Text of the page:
CONVERSATIONS about 4x4 vehicles end with this vehicle. The Unimog is the last word in offroading, durability and toughness and nothing comes close to its off-road prowess and dominating on-road presence.

Despite being born 77 years ago, it still has no peers. And Mercedes-Benz, who bought the Unimog — UNIversal MOtor Gerat (machine) — from manufacturer Boeringer and founders Erhard und Sohne (Erhard and Sons) in 1950, four years after it was launched, has retained the unparalleled competency and appeal.

The Unimog was originally designed along similar themes to the Land Rover (which started in 1948), aimed at the farmer as a multi-purpose vehicle for the field and the road and with an array of power-takeoff attachments to suit the farmers’ needs. Reflective of its target market, the Unimog’s track was 1270mm, perfectly straddling two potato rows.

Like the evolution of the Land Rover, Mercedes-Benz kept the Unimog’s core DNA intact. It remains an incredibly versatile machine designed to operate in extreme conditions — including sub-zero, deserts, mountains and swamplands — and targeted at extreme workplaces — forestry, mining, exploration, fire-fighting, medical and military.

Much of its versatility reflects its design principles of an all-wheel-drive system, front and rear portal axles and differential locks, a very high ground clearance, high operator position, short front and rear overhangs with an above-engine cabin, and a high payload and tow rating.

Its power takeoff function also gave it a long list of accessory implements for a myriad of tasks from clearing snow from roads, water pumps for fire-fighting, operating lift hoists, and so on.

There are also a series of Unimogs designed for different tasks, including seven-seaters, pantech bodies, tilt-trays and ute backs.

In Australia, the NSW State Emergency Service (SES) operates six Unimog U4023 models, with a GVM from 14-tonnes, which more recently have been seen in action in the NSW.

These Unimogs are ideal in disaster situations because the rescue team does not have to compromise on payload. The double cab version holds up to six passengers and the flatbeds also carry heavy equipment that is essential for disaster relief.

Mercedes-Benz Trucks Australia Pacific director Andrew Assimo said that it was particularly rewarding for his company that the NSW SES had chosen the Unimog U 4023 for disaster relief.

In addition to its listed specifications, the Unimog’s ability to handle extreme situations as seen in relief work is also attributed to a fording depth of 1200mm.

It’s portal axles create extra clearance under the vehicle to help tackle challenging terrain so complemented by the all-wheel drive and differential locks at the front and rear, it can shovel its way out of muddy ground.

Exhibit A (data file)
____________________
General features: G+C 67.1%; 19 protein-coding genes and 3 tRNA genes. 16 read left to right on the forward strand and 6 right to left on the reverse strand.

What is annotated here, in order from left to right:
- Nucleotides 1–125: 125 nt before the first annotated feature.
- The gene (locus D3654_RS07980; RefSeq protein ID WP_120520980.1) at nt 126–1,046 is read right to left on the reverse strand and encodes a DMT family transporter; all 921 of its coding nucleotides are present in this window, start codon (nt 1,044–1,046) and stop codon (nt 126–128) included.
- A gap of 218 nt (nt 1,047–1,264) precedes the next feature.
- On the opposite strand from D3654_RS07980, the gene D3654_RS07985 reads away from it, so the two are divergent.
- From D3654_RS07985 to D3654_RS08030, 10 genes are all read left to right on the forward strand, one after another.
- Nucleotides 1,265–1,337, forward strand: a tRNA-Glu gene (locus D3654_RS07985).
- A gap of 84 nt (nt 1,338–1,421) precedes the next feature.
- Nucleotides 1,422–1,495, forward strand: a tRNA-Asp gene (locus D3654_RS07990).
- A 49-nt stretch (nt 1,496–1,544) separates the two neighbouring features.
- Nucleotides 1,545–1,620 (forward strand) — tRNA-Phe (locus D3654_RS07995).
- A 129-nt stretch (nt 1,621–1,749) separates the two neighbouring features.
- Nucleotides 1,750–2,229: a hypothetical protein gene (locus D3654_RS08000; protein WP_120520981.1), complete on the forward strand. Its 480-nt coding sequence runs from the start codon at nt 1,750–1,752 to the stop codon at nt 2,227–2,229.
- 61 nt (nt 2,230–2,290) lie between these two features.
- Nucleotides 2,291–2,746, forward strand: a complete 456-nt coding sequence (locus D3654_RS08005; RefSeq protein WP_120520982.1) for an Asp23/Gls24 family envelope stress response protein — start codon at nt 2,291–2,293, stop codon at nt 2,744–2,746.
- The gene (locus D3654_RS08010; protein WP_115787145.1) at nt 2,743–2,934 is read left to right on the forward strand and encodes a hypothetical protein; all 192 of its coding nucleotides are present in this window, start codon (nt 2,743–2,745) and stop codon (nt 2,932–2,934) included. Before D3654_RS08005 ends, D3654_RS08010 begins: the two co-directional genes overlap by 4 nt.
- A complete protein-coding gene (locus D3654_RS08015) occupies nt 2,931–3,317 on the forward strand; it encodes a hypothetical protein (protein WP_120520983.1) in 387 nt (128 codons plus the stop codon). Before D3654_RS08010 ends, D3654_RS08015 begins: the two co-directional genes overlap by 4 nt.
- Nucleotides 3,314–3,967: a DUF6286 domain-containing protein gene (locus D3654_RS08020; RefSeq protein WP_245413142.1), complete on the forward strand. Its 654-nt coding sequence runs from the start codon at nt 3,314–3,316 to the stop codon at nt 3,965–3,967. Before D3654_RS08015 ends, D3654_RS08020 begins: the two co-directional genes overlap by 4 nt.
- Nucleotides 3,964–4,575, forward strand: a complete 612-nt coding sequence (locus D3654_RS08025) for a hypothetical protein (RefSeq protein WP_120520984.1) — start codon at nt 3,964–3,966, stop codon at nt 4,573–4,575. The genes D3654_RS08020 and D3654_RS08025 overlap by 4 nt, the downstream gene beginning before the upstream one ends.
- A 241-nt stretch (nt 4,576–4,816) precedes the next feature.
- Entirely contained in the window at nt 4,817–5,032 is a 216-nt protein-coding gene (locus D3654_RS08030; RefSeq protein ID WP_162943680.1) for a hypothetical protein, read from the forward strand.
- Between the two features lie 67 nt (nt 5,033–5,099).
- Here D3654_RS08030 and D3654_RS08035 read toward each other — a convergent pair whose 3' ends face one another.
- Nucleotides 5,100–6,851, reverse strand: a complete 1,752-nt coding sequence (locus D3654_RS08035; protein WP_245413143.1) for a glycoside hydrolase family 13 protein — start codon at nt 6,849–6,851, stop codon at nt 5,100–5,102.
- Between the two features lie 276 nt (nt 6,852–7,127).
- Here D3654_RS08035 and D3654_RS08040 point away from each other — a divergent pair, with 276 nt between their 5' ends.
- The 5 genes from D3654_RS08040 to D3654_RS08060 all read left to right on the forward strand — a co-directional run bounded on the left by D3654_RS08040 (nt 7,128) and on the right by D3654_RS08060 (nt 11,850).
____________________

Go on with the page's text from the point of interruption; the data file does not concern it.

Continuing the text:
The tyre pressure of the 365/85 tyres in 20-inch format can be adjusted depending on the condition of the ground. Rescue teams can easily control it via the Tyre Pressure Control System.

Independent coil springs on all four wheels provide flexible manoeuvrability when entangled on uneven terrain.

Then there the Unimog U4023’s transmission with transfer case that allows a total of 16 forward and 14 reverse gears that can be operated fully automatically.

Otherwise, the driver has a special fold-out clutch pedal. At low speeds or on slippery surfaces, traction can be assisted with a more delicate control of the clutch.

It has an approach angle of a huge 44-degrees, a ramp-over angle of 30-degrees and a departure angle of 51-degrees.

It also has a (very) wide turning circle of 16.6m. Mercedes-Benz doesn’t publish fuel consumption figures but having a 235-litre fuel tank probably gives you an idea.

 Like the original Unimog, the latest series Unimogs used Mercedes-Benz drivetrains. The U4023 has Mercedes’ OM 934 four-cylinder turbo-diesel engine — delivering 170kW/900Nm — provides the Unimog with sufficient power for a dynamic start during emergency operations. The engine also complies with the latest Euro-6 emissions standard.

Mercedes-Benz Australia Pacifica said that the SES Unimog were initially equipped with standard platforms so that they could be put into action as quickly as possible.

The top priority for the SES is rescuing people from dangerous situations and providing logistical support to isolated communities – the standard platform is sufficient for both scenarios.

“Further upgrades for the units are in the pipeline, for example the fitting of a crane,” Mercedes said.

“And a special flood rescue module that includes an inflatable lifeboat and other special features for flood operations.”

The SES uses the standard hydraulic pump of the Unimog U4023 for cranes and hydraulic winches at both ends of the vehicle. The equipment can be quickly attached using the hydraulic quick-couplers at the front and rear when time is of the essence.

And the price? Unimogs, which are hand made in Germany, cost from $225,000 in Australia for the single-cab cab-chassis version, without the great gear such as the automatic tyre air pressure system.


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